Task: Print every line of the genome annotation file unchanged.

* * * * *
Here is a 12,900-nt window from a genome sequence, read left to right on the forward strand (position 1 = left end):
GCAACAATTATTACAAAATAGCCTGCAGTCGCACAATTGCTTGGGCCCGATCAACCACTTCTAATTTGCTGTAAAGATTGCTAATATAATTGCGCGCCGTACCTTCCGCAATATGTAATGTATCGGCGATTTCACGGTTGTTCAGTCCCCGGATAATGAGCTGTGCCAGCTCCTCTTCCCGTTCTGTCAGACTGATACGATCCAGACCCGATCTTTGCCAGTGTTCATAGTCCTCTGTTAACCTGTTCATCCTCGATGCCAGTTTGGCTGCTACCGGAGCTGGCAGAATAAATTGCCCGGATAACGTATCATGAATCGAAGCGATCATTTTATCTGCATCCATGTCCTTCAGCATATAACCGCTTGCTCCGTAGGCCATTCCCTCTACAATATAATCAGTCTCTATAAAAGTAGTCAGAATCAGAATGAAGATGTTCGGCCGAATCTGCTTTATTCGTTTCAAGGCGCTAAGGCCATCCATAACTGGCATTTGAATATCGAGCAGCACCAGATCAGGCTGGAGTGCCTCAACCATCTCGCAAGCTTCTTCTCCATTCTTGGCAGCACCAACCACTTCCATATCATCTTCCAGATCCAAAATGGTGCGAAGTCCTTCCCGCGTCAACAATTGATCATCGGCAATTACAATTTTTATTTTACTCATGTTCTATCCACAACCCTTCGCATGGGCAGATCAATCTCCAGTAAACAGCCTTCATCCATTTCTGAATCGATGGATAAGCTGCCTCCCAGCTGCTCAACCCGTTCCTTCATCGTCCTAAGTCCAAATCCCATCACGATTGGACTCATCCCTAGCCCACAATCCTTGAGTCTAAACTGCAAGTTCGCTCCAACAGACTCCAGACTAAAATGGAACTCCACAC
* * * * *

Here is a 12,900-nt window from a genome sequence, read left to right on the forward strand (position 1 = left end):
GCAACAATTATTACAAAATAGCCTGCAGTCGCACAATTGCTTGGGCCCGATCAACCACTTCTAATTTGCTGTAAAGATTGCTAATATAATTGCGCGCCGTACCTTCCGCAATATGTAATGTATCGGCGATTTCACGGTTGTTCAGTCCCCGGATAATGAGCTGTGCCAGCTCCTCTTCCCGTTCTGTCAGACTGATACGATCCAGACCCGATCTTTGCCAGTGTTCATAGTCCTCTGTTAACCTGTTCATCCTCGATGCCAGTTTGGCTGCTACCGGAGCTGGCAGAATAAATTGCCCGGATAACGTATCATGAATCGAAGCGATCATTTTATCTGCATCCATGTCCTTCAGCATATAACCGCTTGCTCCGTAGGCCATTCCCTCTACAATATAATCAGTCTCTATAAAAGTAGTCAGAATCAGAATGAAGATGTTCGGCCGAATCTGCTTTATTCGTTTCAAGGCGCTAAGGCCATCCATAACTGGCATTTGAATATCGAGCAGCACCAGATCAGGCTGGAGTGCCTCAACCATCTCGCAAGCTTCTTCTCCATTCTTGGCAGCACCAACCACTTCCATATCATCTTCCAGATCCAAAATGGTGCGAAGTCCTTCCCGCGTCAACAATTGATCATCGGCAATTACAATTTTTATTTTACTCATGTTCTATCCACAACCCTTCGCATGGGCAGATCAATCTCCAGTAAACAGCCTTCATCCATTTCTGAATCGATGGATAAGCTGCCTCCCAGCTGCTCAACCCGTTCCTTCATCGTCCTAAGTCCAAATCCCATCACGATTGGACTCATCCCTAGCCCACAATCCTTGAGTCTAAACTGCAAGTTCGCTCCAACAGACTCCAGACTAAAATGGAACTCCACAC